Directed by: Marcel Carné
Written by: Jacques Prévert
Starring: Arletty, Jean-Louis Barrault, Pierre Brasseur, Marcel Herrand, Pierre Renoir
Love portrayed in fairytales promises no matter the obstacle, it will prevail in the end. Life, however, does not play by the same rules and we must work with the circumstances presented to us. Children of Paradise provides a story about the carousel of love, how it can manifest outwardly and privately, along with the games we play to achieve our ultimate happiness.
Garance (Arletty) lives her life by performance and her alluring nature attracts men to her hoping to win over her heart. She attracts the attention of four different types of men, which includes a mime Baptiste Debureau (Jean-Louis Barrault), an actor Frédérick Lemaître (Pierre Brasseur), a thief Pierre François Lacenaire (Marcel Herrand), and an aristocrat Édouard de Montray (Louis Salou). Each of them displays their version of love for her and she reacts with her heart.
Running at a strong 190 minutes, Children of Paradise seeks to tell an engrossing story spanning several years and diving deeply into the relationships these characters have with each other. As much as these men have an attraction for Garance, they interact with each other in a way that could spell trouble for some and alliance with others. The amount of time covered in the feature displays a well-told story but the pacing of it left me feeling the elongated runtime of the film.
This film has been touted as one of if not the greatest French film ever, which I would personally disagree but its historical significance cannot be understated. Coming out in 1945, it has been touted the French’s response to Gone with the Wind with the entanglements involved and sheer vision and ambition in making the film. For all of the good attributes it truly has, there were moments where I struggled to get through the story. At certain points, the story slipped beneath the heights established in the superior scenes. Even with the issues I found experiencing this cinematic achievement, I still found plenty to respect.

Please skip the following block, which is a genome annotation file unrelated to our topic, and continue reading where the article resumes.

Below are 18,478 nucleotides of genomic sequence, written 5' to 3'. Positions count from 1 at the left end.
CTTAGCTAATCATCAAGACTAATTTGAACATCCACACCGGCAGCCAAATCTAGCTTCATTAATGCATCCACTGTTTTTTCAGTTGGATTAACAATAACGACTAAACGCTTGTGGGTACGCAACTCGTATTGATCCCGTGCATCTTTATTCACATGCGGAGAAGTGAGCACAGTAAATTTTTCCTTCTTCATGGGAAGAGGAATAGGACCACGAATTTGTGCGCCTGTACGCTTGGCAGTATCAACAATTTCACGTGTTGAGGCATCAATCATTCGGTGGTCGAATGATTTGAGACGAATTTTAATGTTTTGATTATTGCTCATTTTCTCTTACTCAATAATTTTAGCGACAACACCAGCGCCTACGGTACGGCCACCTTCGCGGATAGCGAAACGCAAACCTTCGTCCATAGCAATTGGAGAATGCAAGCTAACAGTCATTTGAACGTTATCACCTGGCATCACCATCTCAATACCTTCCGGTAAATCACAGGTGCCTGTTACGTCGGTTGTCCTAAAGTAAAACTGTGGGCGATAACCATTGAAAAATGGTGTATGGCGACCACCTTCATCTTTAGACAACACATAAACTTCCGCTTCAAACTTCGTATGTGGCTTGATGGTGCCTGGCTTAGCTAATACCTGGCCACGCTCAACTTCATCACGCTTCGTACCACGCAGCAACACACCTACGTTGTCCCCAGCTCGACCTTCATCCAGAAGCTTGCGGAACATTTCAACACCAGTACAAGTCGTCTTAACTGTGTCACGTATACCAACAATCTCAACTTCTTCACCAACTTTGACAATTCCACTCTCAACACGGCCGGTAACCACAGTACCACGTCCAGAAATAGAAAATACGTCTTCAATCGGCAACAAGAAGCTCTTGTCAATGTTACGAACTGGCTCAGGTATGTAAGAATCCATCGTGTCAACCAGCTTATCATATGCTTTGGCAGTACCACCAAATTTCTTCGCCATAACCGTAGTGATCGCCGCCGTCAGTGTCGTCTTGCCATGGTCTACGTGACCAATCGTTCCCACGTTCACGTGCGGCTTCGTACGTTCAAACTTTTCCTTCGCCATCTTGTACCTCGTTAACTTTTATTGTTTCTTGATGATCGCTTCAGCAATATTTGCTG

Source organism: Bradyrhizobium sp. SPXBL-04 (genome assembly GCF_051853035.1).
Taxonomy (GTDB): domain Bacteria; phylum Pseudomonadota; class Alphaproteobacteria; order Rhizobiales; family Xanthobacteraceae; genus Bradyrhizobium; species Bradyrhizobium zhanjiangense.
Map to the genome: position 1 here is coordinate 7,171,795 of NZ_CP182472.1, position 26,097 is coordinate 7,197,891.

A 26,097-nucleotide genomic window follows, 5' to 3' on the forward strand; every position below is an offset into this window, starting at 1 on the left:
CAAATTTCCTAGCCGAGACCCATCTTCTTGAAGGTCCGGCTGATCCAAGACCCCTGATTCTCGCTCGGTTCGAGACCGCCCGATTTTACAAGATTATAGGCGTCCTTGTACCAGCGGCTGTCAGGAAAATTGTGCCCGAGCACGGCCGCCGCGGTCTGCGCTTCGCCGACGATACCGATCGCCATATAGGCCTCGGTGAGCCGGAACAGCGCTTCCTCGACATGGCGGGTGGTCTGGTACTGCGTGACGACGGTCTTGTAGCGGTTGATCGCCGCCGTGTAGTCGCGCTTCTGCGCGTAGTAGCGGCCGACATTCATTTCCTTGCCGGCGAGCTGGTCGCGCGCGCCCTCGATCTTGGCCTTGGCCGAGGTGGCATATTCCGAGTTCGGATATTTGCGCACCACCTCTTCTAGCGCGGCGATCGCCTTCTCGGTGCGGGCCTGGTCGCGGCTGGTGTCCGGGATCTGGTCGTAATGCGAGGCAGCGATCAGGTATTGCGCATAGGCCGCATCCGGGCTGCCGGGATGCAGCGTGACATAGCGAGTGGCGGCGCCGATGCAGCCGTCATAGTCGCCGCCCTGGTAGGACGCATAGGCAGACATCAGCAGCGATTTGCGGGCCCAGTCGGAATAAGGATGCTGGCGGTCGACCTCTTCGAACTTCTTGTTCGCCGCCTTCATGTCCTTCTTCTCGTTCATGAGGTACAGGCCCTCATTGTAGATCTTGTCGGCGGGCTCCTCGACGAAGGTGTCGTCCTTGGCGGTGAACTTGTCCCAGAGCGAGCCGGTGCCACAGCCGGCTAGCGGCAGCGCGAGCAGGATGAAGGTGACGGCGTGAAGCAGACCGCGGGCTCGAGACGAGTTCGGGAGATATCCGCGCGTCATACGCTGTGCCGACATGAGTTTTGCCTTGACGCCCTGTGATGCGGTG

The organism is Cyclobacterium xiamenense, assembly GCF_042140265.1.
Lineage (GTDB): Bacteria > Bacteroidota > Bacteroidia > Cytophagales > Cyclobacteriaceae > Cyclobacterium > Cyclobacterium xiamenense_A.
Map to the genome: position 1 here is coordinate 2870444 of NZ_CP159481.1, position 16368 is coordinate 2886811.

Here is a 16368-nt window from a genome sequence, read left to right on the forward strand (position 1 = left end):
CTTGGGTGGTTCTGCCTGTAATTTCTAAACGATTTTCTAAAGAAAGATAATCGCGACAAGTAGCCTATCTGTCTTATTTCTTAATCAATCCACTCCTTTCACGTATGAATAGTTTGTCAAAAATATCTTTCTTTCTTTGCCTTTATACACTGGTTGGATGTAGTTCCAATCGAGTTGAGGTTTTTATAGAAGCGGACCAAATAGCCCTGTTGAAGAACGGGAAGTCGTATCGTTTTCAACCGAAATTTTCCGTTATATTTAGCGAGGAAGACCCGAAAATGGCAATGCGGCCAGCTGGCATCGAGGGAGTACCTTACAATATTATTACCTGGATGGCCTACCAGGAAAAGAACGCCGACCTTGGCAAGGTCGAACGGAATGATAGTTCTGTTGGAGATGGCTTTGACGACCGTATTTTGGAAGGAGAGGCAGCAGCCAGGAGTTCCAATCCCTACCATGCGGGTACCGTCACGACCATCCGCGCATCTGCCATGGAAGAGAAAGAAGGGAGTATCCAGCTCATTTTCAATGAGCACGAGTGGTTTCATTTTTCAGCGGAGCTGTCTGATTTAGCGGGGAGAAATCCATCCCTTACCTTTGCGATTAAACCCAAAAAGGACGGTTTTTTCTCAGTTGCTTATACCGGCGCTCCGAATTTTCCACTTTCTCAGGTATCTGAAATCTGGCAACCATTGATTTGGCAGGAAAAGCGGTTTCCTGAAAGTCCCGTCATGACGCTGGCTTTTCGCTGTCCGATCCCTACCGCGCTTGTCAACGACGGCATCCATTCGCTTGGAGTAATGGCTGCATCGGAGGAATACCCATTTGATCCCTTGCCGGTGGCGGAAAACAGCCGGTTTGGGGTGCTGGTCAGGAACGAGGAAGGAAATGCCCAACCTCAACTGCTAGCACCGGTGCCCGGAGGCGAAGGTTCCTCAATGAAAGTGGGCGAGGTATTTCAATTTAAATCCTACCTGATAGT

The themes running through the film say plenty about the world these characters inhabited and how it dictated their decisionmaking. As much as we want love to dictate our decisions, life just gets in the way and we must look out for ourselves. The character of Garance fully embodies this with the way she interacts with the men fawning for her. She fights to get the right balance of security and care, which the four men provide unequally. She could be with the thief, which could offer her protection but not the affection she desires. Garance could end up with the mime, who cares deeply or her but could not protect and financially support her in the matter she would like. No one stands out as the perfect fit, so she must go with what becomes her main priority, which the film makes very clear.
This story goes completely against the belief I have of soulmates existing. Sure, there could be someone made perfectly for Garance, but she could not find it in her time and era because of other priorities being more important. Arletty portrays the alluring woman and presents such strong energy with her performance, which makes it incredibly realistic that these men would be fawning after her. She blends a level of elegance and grit that attracts each of the men to her for different reasons. Arletty exhibited such an interesting life with the way she lived and she manages to bring it with her performance. It would honestly be much more entertaining to see a biopic of her life than any role she fictitiously portrays.
A classic for a reason but not one I fully vibed with, Children of Paradise shows strong filmmaking engrossing us into a grand story about love and the decisions we make to best set ourselves up in life. The end result may not always be what we initially envisioned, but nonetheless we must make the best of the circumstances life has provided. Garance and the other characters create intrigue in their situations and manifest a bond with the audience in a way where you’ll be left hoping for a happy ending. The long runtime might scare some off, but its place in history remains deserved and it should be something every cinephile should experience.